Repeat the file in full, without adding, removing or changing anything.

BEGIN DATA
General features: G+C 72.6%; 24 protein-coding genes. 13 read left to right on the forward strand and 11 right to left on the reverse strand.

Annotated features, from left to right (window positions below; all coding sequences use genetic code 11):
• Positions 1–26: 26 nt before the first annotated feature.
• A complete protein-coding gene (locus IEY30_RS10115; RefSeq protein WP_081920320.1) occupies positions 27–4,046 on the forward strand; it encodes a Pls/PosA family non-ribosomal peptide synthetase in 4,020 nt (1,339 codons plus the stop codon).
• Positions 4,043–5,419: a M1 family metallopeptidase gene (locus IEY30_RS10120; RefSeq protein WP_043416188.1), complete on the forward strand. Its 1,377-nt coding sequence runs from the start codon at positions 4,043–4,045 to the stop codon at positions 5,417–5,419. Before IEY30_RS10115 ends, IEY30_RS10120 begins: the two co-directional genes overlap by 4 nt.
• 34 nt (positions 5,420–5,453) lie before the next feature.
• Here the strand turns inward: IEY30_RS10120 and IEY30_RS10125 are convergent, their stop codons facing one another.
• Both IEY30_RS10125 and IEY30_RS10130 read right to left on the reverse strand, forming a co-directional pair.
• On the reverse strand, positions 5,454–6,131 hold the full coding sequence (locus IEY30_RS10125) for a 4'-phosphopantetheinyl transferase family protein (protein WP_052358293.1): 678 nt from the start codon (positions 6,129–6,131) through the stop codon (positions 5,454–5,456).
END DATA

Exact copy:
General features: G+C 72.6%; 24 protein-coding genes. 13 read left to right on the forward strand and 11 right to left on the reverse strand.

Annotated features, from left to right (window positions below; all coding sequences use genetic code 11):
• Positions 1–26: 26 nt before the first annotated feature.
• A complete protein-coding gene (locus IEY30_RS10115; RefSeq protein WP_081920320.1) occupies positions 27–4,046 on the forward strand; it encodes a Pls/PosA family non-ribosomal peptide synthetase in 4,020 nt (1,339 codons plus the stop codon).
• Positions 4,043–5,419: a M1 family metallopeptidase gene (locus IEY30_RS10120; RefSeq protein WP_043416188.1), complete on the forward strand. Its 1,377-nt coding sequence runs from the start codon at positions 4,043–4,045 to the stop codon at positions 5,417–5,419. Before IEY30_RS10115 ends, IEY30_RS10120 begins: the two co-directional genes overlap by 4 nt.
• 34 nt (positions 5,420–5,453) lie before the next feature.
• Here the strand turns inward: IEY30_RS10120 and IEY30_RS10125 are convergent, their stop codons facing one another.
• Both IEY30_RS10125 and IEY30_RS10130 read right to left on the reverse strand, forming a co-directional pair.
• On the reverse strand, positions 5,454–6,131 hold the full coding sequence (locus IEY30_RS10125) for a 4'-phosphopantetheinyl transferase family protein (protein WP_052358293.1): 678 nt from the start codon (positions 6,129–6,131) through the stop codon (positions 5,454–5,456).